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Pumphrey's Lifting Films | Sensitive materials | Other | Other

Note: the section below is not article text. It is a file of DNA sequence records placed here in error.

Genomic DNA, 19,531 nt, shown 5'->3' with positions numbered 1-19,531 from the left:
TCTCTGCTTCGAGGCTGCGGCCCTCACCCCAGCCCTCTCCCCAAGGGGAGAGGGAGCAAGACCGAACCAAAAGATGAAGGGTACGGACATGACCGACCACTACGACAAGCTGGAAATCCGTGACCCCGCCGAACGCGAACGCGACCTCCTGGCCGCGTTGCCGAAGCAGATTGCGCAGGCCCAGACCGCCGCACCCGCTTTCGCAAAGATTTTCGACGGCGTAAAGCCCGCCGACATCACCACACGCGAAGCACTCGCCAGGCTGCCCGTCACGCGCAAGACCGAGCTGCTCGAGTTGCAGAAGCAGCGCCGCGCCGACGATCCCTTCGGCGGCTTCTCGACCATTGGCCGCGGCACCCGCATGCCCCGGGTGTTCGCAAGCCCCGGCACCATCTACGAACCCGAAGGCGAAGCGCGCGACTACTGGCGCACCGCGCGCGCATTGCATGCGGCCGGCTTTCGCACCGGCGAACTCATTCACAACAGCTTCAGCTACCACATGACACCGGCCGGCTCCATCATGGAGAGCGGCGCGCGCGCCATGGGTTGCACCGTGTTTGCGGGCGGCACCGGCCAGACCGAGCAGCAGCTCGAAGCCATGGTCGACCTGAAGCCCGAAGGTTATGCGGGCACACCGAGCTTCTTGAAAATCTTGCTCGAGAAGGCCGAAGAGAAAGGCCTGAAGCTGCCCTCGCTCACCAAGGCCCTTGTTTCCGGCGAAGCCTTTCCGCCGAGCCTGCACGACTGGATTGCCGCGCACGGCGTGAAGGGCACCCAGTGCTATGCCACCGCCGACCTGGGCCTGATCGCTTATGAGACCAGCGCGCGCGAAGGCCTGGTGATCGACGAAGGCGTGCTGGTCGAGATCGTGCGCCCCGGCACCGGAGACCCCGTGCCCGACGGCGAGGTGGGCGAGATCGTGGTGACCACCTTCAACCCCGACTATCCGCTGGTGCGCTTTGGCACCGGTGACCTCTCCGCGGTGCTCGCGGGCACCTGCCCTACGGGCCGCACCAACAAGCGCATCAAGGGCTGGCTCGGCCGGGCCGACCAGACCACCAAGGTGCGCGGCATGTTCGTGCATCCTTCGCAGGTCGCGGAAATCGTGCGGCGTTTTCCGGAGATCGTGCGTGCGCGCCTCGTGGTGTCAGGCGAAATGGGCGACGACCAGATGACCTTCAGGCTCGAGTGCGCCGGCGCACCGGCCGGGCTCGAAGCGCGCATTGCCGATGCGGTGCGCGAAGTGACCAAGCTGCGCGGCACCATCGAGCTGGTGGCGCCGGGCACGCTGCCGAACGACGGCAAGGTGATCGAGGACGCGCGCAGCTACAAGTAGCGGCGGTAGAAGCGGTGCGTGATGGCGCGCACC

1886-1890. A. Pumphrey was also a camera maker, but in the absence of a camera by him, I am accepting these films as an example of his work until one turns up. The label on the original brown paper packaging, tied up with string, reads: "Doz. of Pumphrey's Lifting Films for Negatives. A.Pumphrey, Manufacturer, Stanhope Street, Birmingham. Provisionally patented. Ready to be used in any camera. One twentieth the weight of glass when finished." It adds further: "Detailed particulars are enclosed" but I am not about to open the 128 year old sealed package to see what those particulars may be. A.Pumphrey was at the Stanhope Street address from 1886 to 1890, when he was lost sight of as far as records are concerned. These negative materials are an example of what early photographers were prepared to go through in pursuit of their hobby or profession; these films were alleged to be capable of being "treated in all respects as a plate", but were on a paper base that after development had to be first allowed to dry, then pasted onto thick card and again allowed to dry, then varnished and again allowed to dry, and the negative then lifted off the backing paper, using a knife, before it could be printed. Instant photography, it was not.

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